I’ve pondered this since finishing (an hour or so ago), I feel that Anders went out of character, somewhere in the middle of the plot (contrary to Bishop in NWN, whose betrayal felt totally in-character; as did Sebastian’s refusal to stand by Hawke), and subsequently the game forced me to go out of character myself, so I could finish it. It was the same in DA:O with the ritual (I didn’t touch the game for a week). It’s not that I can’t handle tough decisions (I could handle them in Mass Effect and The Witcher, with their profound consequences, regret, and all that entailed), but Dragon Age seems to force it for my taste, for the second time in a row. In DA2 it sort of snapped me out of my immersion in the game, characters, story and especially the romance, and I never “found my way back in” until the credits rolled.

    I wonder what will happen with Anders’ legacy in possible DLCs/expansions. And I’m afraid that the immersion-breaking decisions will get greater in number or impact in ME3 or further (BioWare) games.

    I’d love to hear how you all feel about Anders and what happened in your game regarding him!

  10. Ultraviolet says:

    ^ About Anders – i am a predominantly gay woman, as in pan non-equal but Anders got into my heart in Awakening, he was the most adorable person ever. I mean come on, Ser Pouncealot… Even without an in-game romance – i loved the friendship story and TBH would have given up on you probably know whom for him (heh and would be justified, given the endgame of DA2).

    The events of DA2 just made me terribly sad – as a story. I took it as a sad story not as ‘what the writers should have written instead’, it wasn’t me writing. First, that he had given in to bullying and willy measurement contest in the Keep, to the degree of getting rid of the kitty. Second, the possession. It all but took away his personality, he’s consumed by it and i couldn’t see the person from Starkhaven Tower where everyone kissed everyone anymore. But well, after the 1st quest i kind of understood. Even if there could not be a romance, i was definitely a friend and stood up for him, even after the fireworks – it’s not what i’d have done or wanted to do but i can’t judge. It was being tricked to a degree, but it’s not that i followed blindly. Sometimes Fate chooses for us.

    Maybe it’s because I’m a blood mage and an intimate friend of Vengeance IRL even if by some unknown blessing or luck my eyes don’t detectably glow – and having two ex-gfs tranquilised and one dead, i have more than occasionally daydreamed of bringing some sparkle and magic to the Chantry Festival, or a Magister’s Scythe with a magic crystal magnifying glass to a High Priestess’ reading. It’s just dreams, but i understand someone wanting them to be real.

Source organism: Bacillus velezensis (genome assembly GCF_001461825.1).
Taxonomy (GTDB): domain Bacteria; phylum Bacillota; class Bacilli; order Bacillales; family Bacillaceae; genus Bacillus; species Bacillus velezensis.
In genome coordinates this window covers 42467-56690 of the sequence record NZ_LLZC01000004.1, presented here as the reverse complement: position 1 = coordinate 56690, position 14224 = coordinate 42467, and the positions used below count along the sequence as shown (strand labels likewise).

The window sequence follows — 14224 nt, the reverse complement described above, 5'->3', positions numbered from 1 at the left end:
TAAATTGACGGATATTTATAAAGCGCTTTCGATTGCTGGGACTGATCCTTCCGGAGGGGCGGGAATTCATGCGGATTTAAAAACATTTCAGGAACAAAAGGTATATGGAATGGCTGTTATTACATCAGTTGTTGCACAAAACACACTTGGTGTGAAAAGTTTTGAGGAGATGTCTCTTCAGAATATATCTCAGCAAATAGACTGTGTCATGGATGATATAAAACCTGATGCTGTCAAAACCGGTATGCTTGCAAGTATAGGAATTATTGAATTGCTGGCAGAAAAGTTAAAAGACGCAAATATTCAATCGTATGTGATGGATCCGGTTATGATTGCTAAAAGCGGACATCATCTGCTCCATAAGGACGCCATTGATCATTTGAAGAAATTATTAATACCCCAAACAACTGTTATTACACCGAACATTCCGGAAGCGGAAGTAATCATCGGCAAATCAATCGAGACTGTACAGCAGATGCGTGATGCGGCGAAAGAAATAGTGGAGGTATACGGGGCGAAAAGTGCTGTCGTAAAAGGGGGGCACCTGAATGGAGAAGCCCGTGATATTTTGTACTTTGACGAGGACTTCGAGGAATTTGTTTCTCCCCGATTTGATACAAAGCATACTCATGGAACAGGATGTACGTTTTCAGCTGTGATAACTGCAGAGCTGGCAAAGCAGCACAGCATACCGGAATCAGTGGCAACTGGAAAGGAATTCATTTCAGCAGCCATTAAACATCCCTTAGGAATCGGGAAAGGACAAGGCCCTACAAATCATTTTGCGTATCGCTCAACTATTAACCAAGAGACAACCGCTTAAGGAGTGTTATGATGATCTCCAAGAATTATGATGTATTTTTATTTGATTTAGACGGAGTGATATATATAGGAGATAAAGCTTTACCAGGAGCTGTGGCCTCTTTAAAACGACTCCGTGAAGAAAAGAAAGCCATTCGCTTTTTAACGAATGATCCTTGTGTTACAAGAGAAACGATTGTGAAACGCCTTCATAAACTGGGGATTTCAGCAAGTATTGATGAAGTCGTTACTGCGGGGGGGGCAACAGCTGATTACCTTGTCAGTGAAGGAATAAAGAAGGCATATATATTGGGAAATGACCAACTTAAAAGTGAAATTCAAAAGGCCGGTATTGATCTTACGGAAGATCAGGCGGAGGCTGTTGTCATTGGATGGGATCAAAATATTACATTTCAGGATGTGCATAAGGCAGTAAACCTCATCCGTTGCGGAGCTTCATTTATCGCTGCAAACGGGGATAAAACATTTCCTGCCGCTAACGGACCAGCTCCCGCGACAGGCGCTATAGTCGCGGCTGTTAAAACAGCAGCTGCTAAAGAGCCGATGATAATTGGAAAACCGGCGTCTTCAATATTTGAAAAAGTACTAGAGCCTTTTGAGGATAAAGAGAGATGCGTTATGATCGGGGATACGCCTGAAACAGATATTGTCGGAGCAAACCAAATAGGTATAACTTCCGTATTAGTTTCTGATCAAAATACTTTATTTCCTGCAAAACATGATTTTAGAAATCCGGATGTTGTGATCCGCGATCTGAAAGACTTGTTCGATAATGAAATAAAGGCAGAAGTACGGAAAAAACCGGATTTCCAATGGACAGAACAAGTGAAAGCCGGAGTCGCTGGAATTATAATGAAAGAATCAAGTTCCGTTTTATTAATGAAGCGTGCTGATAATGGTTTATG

11. Jennifer Brandes Hepler says:

    As the writer of Anders, and many other aspects of DAII, I found this an interesting and thoughtful examination of what we tried to do with the game. I do find it odd, though, that Anders is not discussed in regards to the treatment of the mentally ill. For me, that is primarily what his relationship is about — the difficulties of loving and trying to help someone who struggles with a part of himself that he cannot control and may never be able to control. It is certainly the experience I drew from when writing him, and I think it uses the fantasy setting in the way I most prefer to see — providing a magical metaphor for exploring real-world problems. To me, this is the central feature of his character — not whether he is gay or straight, but the inner demons (personified as Justice/Vengeance), which both he and you, as his lover, must struggle against every day.

    • Denis Farr says:

      This is an avenue I wish to explore more, though I’m still figuring it out myself. I noticed how other companions would treat him as two separate people, despite his protestations of being one person.

      I do have plans for a more thorough examination of my romance with Anders, as well as him as a character (as far as I’m concerned, while Aveline may have had the strongest character arc, Anders has had the most dynamic).

    • glamgeekgirl says:

      Hey Jennifer, I see your point, and I agree with the game-real life metaphors. A problem with the topic of mental health in the DA setting might be the over-abundance of spirits and demons and powerful items, as Denis has already stated above, which makes possession a rather common burden. Even as a mage, you kill possessed mages for much lesser crimes than Anders’.